Angle of Reflection: Definition & Formula

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  • 0:05 Law of Reflection and…
  • 1:06 Specular and Diffuse…
  • 1:53 Reflection and Plane…
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Lesson Transcript
Instructor: Nissa Garcia

Nissa has a masters degree in chemistry and has taught high school science and college level chemistry.

When light hits an object, it bounces off the object's surface and reaches our eyes. All that we see around us is made possible by a phenomenon called reflection. This lesson covers the definition, angle, types of reflection, and the law of reflection.

Law of Reflection and Angle of Reflection

Our surroundings--the sky, trees, people, and our image in the mirror --are made visible to us by reflection, where light bounces off the surface of the object and this light reaches our vision. Most of these objects do not emit light, but we can see them because light is reflected off of these objects.

Let us consider a ray of light hitting the surface, which is called the incident ray. The incident ray comes in at an angle, which is called the angle of incidence. The ray of light that bounces off the surface is called the reflected ray, and the angle at which the reflected ray bounces off the surface is called the angle of reflection.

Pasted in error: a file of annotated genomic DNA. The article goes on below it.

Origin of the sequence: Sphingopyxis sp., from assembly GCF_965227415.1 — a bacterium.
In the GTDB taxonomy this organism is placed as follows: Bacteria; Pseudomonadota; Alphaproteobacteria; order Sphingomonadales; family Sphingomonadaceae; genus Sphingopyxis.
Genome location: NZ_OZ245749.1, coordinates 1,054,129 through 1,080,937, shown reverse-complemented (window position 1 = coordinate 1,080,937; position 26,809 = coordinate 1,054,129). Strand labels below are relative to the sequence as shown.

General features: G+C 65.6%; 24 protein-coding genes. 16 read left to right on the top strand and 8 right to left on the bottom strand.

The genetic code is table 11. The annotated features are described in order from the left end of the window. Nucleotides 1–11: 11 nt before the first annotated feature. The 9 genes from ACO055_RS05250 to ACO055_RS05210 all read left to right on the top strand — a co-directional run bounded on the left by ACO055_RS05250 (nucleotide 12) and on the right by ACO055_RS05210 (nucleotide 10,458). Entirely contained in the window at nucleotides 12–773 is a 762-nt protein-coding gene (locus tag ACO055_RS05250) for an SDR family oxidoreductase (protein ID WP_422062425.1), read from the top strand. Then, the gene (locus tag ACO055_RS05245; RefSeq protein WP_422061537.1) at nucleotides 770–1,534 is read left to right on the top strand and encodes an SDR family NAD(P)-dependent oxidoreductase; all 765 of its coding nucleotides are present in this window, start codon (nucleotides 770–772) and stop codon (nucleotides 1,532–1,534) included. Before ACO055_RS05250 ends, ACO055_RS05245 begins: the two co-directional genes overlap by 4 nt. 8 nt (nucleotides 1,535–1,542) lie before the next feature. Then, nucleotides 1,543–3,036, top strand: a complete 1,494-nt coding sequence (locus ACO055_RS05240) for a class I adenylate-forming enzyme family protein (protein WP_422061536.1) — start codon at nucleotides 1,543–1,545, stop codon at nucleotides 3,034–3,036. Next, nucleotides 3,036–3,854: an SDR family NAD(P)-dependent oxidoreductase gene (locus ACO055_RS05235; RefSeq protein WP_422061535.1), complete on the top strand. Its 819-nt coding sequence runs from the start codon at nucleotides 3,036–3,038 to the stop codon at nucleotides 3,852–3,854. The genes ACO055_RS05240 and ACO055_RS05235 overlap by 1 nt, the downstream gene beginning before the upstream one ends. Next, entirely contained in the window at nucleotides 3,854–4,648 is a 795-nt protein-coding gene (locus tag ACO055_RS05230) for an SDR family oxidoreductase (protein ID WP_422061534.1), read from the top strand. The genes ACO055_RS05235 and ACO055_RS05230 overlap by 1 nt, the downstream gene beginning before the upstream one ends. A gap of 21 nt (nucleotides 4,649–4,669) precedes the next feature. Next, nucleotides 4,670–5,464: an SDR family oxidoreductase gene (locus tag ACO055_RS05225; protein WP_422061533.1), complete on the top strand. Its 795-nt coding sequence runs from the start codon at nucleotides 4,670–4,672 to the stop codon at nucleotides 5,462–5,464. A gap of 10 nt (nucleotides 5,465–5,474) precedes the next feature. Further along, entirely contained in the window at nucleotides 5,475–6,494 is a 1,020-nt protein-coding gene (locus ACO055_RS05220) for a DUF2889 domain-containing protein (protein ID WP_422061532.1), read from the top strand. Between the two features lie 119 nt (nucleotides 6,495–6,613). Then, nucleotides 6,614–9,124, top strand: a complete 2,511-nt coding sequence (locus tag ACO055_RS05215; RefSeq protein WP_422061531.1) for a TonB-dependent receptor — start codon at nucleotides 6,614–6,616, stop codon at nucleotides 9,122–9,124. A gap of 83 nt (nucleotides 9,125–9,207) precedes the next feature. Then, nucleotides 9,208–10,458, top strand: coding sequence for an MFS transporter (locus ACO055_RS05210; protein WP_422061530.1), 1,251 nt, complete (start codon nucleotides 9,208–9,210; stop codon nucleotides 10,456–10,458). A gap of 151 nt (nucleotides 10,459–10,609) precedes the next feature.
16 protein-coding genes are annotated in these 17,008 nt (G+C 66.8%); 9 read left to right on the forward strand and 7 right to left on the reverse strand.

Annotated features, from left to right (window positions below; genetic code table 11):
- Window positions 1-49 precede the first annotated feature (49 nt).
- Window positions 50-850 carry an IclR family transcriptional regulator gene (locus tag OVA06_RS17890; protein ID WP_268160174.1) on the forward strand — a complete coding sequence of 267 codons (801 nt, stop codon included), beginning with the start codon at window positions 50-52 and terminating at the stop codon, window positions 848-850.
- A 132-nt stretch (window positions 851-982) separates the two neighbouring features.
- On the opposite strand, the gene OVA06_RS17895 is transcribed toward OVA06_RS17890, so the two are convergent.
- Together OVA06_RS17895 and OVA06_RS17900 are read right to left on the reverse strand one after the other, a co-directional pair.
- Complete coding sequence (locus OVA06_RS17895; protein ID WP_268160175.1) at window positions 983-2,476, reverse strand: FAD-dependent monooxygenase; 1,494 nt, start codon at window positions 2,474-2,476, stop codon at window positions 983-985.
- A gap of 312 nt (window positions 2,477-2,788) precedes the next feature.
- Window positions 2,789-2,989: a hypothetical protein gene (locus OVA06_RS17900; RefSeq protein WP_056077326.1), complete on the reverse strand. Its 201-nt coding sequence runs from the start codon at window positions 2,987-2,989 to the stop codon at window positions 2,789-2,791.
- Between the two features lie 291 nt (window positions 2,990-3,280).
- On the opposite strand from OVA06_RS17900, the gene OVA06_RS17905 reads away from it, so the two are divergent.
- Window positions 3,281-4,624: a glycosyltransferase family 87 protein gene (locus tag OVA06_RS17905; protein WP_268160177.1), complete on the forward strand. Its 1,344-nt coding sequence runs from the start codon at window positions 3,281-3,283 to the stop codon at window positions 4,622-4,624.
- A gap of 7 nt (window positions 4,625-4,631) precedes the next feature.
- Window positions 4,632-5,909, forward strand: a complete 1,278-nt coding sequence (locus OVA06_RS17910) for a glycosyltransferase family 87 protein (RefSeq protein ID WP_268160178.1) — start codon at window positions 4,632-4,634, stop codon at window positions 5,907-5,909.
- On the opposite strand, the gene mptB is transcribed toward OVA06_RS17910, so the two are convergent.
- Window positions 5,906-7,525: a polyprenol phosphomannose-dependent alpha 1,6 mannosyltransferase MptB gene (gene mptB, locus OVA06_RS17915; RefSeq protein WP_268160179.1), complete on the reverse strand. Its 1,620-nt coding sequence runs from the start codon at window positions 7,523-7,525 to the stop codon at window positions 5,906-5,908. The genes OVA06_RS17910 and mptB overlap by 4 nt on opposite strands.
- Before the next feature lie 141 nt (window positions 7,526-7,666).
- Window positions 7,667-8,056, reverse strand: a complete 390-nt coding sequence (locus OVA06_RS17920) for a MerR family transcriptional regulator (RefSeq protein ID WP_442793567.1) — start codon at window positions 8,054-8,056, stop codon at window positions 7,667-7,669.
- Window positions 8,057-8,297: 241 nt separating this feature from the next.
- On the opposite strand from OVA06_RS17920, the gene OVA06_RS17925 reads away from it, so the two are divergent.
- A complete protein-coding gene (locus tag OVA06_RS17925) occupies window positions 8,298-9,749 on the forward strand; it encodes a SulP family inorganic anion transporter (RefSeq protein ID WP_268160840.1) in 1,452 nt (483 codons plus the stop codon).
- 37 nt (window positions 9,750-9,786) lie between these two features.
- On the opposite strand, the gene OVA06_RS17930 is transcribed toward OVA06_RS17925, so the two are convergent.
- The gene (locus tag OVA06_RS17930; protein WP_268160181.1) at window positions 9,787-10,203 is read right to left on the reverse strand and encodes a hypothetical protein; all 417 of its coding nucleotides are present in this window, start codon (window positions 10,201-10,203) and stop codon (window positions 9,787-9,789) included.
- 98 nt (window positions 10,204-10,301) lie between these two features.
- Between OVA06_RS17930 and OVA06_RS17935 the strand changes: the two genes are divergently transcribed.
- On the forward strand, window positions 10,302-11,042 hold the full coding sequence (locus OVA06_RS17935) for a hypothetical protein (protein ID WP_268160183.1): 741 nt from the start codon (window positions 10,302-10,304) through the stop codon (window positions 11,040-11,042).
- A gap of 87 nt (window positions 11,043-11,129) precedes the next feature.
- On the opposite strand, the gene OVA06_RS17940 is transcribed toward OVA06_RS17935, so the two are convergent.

According to the law of reflection, the angle of incidence is equal to the angle of reflection. Here, we see an illustration of the law of reflection, where the vertical dashed line is normal (perpendicular) to the surface. The angles of incidence and reflection are measured relative to the dashed line.

 Figure 1: Law of reflection - the angle of incidence is equal to the angle of reflection.

We can, therefore, say that the law of reflection states that the angle of incidence (theta-i) is equal to the angle of reflection (theta-r).


Specular and Diffuse Reflection

Reflection occurs on both smooth and uneven surfaces. If multiple incident rays parallel to each other reach a smooth surface, such as still water, the reflected rays are all bounced off at the same angle. This results in a clear image known as specular reflection on the surface.

Figure 2: reflection on a smooth surface resulting in a specular reflection

Some examples of objects that give off specular reflections are plane mirrors, smooth glass windows, and clear, still water.

When reflection occurs on uneven surfaces, the law of reflection is still observed, with multiple incident rays bouncing off at multiple reflected rays due to the texture of the surface. Light is diffused and a diffuse reflection occurs.

A diffuse reflection results from light reflected on rough/uneven surface

Some examples of objects that give off diffuse reflections are textured glass and a rough asphalt road.

Reflection and Plane Mirror Images

A plane mirror is a smooth surface that produces a specular reflection. It is very smooth, so when light hits the surface, the resulting image is not distorted. How does the law of reflection cause us to see an image of ourselves when we look into a mirror?

Figure 4: Production of an image from a plane mirror

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